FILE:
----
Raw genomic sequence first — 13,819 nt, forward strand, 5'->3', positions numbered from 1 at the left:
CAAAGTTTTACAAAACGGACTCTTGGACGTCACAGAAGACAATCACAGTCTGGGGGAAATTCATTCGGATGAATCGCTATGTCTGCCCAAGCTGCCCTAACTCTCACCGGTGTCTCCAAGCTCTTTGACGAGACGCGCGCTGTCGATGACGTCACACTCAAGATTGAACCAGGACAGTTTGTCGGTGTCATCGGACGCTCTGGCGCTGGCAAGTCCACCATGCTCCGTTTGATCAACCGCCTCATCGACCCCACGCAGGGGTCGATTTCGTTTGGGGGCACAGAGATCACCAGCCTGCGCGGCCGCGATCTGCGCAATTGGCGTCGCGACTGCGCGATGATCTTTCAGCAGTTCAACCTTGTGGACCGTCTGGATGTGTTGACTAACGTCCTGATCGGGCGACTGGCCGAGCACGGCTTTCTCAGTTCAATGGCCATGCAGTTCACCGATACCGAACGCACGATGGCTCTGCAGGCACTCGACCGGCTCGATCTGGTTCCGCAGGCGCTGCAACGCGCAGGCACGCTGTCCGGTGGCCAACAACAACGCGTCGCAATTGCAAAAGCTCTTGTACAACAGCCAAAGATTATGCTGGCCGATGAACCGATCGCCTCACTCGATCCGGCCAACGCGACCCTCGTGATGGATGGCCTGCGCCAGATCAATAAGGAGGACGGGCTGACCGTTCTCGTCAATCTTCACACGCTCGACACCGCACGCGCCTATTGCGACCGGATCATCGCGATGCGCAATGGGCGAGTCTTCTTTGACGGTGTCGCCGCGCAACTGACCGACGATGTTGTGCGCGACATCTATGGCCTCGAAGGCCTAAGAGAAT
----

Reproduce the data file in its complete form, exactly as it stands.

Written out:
Raw genomic sequence first — 13,819 nt, forward strand, 5'->3', positions numbered from 1 at the left:
CAAAGTTTTACAAAACGGACTCTTGGACGTCACAGAAGACAATCACAGTCTGGGGGAAATTCATTCGGATGAATCGCTATGTCTGCCCAAGCTGCCCTAACTCTCACCGGTGTCTCCAAGCTCTTTGACGAGACGCGCGCTGTCGATGACGTCACACTCAAGATTGAACCAGGACAGTTTGTCGGTGTCATCGGACGCTCTGGCGCTGGCAAGTCCACCATGCTCCGTTTGATCAACCGCCTCATCGACCCCACGCAGGGGTCGATTTCGTTTGGGGGCACAGAGATCACCAGCCTGCGCGGCCGCGATCTGCGCAATTGGCGTCGCGACTGCGCGATGATCTTTCAGCAGTTCAACCTTGTGGACCGTCTGGATGTGTTGACTAACGTCCTGATCGGGCGACTGGCCGAGCACGGCTTTCTCAGTTCAATGGCCATGCAGTTCACCGATACCGAACGCACGATGGCTCTGCAGGCACTCGACCGGCTCGATCTGGTTCCGCAGGCGCTGCAACGCGCAGGCACGCTGTCCGGTGGCCAACAACAACGCGTCGCAATTGCAAAAGCTCTTGTACAACAGCCAAAGATTATGCTGGCCGATGAACCGATCGCCTCACTCGATCCGGCCAACGCGACCCTCGTGATGGATGGCCTGCGCCAGATCAATAAGGAGGACGGGCTGACCGTTCTCGTCAATCTTCACACGCTCGACACCGCACGCGCCTATTGCGACCGGATCATCGCGATGCGCAATGGGCGAGTCTTCTTTGACGGTGTCGCCGCGCAACTGACCGACGATGTTGTGCGCGACATCTATGGCCTCGAAGGCCTAAGAGAAT